Score: 87/-

Tuesday, January 19, 2016

Massolino Barolo

Massolino is a more than 100 year old winery in the subregion of Serralunga in Piedmont. It owns seven vineyards there with quite different soil profiles. The Barolo is a blend from these vineyards. It is matured for 24 months in Slovenian oak. It is one of the best priced Barolos around.

I drank the 2005 Massolino Barolo last night. The first thing that strikes you is the label. It is extremely simple, yet very striking. The colour of the wine is garnet, but the core is quite dark, as is to be expected from Serralunga.

The wine is dark fruited, but not very big. It is a balanced wine, where the fruit plays second fiddle to tar and roses, bacon and smoke. These flavours are engulfed in fine tannins. While the vitality has gone in this wine, it is settled and somehow peaceful, and it finishes long.

Score: 92/++ 

Sunday, January 17, 2016

Marchand & Burch Villages Chardonnay

Staying with the village theme. Marchand & Burch is a high quality brand, based on the partnership of successful wine producers, bringing together Burgundy practices and Western Australian vineyards. Some wines from France are made as well.

The 2014 Marchand & Burch Villages Chardonnay is an attractively priced entry level Chardonnay. The wine is fruit forward, but with an attractive mix of grapefruit, melon, peach and guava flavours. This is a fruit profile which is rich, yet pure, and has no butterscotch elements. It is quite typical for Western Australia. The wine is very clean, not overly complex, with a rounder profile and mouthfeel, rather than linearity. I would call it a high quality quaffer.

Score: 92/++

Saturday, January 16, 2016

Blue Poles Allouran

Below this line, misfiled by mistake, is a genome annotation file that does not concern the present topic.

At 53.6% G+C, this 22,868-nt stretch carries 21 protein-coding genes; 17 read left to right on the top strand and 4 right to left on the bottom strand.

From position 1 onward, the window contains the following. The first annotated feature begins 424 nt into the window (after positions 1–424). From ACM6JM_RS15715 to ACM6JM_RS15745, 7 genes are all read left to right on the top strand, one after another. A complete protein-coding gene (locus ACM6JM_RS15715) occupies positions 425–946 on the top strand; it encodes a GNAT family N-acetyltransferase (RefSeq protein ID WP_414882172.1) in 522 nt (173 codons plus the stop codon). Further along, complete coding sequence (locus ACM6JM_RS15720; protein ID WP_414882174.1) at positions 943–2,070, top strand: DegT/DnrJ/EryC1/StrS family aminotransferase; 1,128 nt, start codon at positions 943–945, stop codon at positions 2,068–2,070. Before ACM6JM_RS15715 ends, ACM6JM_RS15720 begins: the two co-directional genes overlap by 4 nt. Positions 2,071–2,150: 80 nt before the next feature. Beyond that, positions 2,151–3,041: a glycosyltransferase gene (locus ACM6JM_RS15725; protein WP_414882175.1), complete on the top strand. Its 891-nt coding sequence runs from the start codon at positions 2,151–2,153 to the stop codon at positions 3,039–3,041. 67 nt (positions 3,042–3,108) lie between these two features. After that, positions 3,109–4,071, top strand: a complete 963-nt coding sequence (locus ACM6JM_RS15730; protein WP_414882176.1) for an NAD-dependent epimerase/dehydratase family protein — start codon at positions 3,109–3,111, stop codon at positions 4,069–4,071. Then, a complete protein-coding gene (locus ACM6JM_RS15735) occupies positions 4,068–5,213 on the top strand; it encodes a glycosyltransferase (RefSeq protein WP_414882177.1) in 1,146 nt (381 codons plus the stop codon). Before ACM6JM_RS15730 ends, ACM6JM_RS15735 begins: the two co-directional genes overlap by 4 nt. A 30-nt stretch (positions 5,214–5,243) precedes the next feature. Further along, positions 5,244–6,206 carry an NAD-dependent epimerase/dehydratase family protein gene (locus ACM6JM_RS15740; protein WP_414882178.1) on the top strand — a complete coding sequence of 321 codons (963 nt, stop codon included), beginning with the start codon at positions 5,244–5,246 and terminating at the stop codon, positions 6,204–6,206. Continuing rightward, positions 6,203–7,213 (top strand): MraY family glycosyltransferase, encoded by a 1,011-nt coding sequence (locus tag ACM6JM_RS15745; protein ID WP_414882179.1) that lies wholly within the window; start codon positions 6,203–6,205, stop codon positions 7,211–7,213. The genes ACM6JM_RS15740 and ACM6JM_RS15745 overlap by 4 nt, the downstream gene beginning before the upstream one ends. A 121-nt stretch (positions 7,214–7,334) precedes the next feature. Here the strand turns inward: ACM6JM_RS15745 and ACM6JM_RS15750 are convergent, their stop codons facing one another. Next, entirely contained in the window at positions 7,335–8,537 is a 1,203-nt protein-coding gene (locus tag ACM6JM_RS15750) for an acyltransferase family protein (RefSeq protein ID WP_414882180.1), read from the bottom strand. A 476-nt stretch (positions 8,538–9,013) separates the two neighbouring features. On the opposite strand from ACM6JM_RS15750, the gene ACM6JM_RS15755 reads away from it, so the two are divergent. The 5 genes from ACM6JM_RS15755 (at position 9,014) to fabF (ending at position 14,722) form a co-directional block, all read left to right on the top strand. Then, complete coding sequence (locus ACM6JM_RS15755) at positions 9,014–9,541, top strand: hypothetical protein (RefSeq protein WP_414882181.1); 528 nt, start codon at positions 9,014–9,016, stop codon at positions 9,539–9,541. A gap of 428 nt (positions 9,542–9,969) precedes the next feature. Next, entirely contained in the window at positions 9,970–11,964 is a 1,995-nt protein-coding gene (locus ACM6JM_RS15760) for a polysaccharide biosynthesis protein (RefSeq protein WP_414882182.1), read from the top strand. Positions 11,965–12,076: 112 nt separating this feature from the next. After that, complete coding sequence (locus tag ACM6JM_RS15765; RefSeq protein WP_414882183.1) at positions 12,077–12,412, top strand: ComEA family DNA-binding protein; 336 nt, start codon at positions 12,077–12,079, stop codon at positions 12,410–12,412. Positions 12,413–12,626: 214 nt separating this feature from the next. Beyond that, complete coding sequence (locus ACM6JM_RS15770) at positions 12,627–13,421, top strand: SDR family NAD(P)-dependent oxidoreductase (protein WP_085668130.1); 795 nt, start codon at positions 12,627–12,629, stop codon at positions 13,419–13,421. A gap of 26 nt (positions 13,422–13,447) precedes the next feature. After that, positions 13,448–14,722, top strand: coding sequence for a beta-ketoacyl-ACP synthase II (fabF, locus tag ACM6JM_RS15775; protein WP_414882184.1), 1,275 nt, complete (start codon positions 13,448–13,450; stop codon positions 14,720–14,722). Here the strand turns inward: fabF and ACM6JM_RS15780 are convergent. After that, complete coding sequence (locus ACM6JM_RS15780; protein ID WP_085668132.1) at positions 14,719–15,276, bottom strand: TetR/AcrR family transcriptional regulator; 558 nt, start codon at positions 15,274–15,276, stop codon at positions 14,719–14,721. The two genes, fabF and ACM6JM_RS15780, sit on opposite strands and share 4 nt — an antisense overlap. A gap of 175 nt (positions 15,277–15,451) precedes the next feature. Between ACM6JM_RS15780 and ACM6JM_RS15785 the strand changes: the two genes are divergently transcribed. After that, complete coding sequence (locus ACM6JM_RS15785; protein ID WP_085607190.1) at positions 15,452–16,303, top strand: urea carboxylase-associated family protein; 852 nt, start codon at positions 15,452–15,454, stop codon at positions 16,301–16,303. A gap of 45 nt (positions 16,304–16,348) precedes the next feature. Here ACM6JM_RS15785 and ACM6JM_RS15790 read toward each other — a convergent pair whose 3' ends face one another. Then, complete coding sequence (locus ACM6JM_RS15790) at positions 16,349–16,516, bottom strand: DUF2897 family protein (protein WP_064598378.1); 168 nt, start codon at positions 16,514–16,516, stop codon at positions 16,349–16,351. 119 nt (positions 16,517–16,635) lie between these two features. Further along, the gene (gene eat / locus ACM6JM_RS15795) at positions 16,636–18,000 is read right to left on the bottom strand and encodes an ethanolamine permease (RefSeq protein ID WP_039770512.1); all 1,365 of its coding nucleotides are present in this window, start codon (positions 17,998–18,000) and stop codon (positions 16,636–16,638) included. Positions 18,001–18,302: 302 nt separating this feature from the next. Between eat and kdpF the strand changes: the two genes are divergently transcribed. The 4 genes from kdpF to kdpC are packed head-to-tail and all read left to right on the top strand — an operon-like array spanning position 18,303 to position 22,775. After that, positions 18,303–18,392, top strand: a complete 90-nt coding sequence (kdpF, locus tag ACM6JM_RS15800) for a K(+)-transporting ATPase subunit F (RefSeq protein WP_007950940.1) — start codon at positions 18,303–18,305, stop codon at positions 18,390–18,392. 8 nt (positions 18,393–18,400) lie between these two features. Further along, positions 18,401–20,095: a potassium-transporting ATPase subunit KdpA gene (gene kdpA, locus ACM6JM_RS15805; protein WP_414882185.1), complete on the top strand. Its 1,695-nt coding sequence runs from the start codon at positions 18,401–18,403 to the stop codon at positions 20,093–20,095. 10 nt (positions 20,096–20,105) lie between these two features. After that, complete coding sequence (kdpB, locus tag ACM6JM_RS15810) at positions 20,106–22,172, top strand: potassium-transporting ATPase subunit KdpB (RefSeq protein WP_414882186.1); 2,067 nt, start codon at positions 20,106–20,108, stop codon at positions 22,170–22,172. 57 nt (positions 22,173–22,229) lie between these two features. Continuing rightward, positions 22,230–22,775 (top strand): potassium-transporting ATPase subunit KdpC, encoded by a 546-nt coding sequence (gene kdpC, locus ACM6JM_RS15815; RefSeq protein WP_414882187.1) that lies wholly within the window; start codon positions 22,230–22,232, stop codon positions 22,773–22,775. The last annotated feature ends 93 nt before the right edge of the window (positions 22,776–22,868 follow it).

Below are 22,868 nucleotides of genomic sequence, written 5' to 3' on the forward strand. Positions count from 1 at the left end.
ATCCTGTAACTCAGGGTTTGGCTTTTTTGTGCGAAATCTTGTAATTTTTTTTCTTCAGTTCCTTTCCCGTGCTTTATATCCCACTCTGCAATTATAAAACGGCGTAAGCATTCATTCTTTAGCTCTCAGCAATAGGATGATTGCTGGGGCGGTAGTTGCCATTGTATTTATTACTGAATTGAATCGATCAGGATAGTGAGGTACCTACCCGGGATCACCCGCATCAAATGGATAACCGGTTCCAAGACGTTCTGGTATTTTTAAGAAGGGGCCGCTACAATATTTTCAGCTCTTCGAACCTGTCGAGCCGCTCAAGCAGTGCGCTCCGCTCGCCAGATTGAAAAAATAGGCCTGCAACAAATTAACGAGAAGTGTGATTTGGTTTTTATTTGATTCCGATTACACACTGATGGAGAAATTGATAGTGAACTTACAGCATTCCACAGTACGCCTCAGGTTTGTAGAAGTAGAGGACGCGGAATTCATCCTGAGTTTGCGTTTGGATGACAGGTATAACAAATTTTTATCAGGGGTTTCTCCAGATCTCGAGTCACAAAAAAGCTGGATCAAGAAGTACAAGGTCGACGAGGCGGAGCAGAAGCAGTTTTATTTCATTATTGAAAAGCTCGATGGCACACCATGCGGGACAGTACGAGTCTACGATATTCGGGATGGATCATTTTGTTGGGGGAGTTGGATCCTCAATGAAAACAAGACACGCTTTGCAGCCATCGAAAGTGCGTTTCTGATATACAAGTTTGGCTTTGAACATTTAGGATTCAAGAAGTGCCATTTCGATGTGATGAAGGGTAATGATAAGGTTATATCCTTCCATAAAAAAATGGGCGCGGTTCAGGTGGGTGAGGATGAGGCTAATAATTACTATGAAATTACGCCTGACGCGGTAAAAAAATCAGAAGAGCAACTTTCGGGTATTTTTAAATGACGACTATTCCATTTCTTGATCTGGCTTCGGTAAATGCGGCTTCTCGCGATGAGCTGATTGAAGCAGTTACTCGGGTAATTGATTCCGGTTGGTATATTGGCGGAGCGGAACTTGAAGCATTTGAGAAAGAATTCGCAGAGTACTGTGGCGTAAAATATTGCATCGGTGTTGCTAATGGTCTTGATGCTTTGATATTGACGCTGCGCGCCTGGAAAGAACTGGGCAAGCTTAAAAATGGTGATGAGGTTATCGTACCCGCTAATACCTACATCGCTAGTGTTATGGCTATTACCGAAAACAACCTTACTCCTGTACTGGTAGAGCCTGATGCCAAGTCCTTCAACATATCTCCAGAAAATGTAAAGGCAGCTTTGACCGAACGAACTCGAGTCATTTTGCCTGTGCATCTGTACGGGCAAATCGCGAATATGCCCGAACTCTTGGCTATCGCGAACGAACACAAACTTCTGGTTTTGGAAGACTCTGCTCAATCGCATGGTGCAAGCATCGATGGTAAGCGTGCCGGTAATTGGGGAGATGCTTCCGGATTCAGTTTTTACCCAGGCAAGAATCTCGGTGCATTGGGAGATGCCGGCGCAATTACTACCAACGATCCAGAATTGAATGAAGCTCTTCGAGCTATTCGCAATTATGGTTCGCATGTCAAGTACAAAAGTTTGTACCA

When I did my review on four leading 2007 Margaret River Cabernets, one of my readers suggested I could have included the Blue Poles Allouran. I must admit, I had never heard of this wine, so I was intrigued. I could only manage to buy the 2011 Blue Poles Allouran, but here is my review of this interesting wine.

In contrast to most Margaret River Cabernets, which are either straight Cabernet Sauvignon or Cabernet Sauvignon/Merlot blends, this wine is 76% Merlot, 24% Cabernet Franc. This composition resembles the right bank of Bordeaux, for example Pomerol, whereas the other wines are 'left bank' wines. This is a clever differentiation.

The different composition is responsible for the different colour. This wine is ruby in colour, the others were darker. The nose of this wine is very appealing, with wild berry notes rising from the glass. On the palate, the wine is a little lean. The influence of the Cabernet Franc is strong, with raspberry and savoury tobacco flavours dominating. The wine is well made, with more of an emphasis on structure than fruit flavours. There is fresh acidity on the mid palate, and dry tannins on the finish. While the mouthfeel does not quite match the wines of my 2007 tasting, it should be noted that the price is one half to one third of those wines. This wine offers good value for money and the label will be one to watch.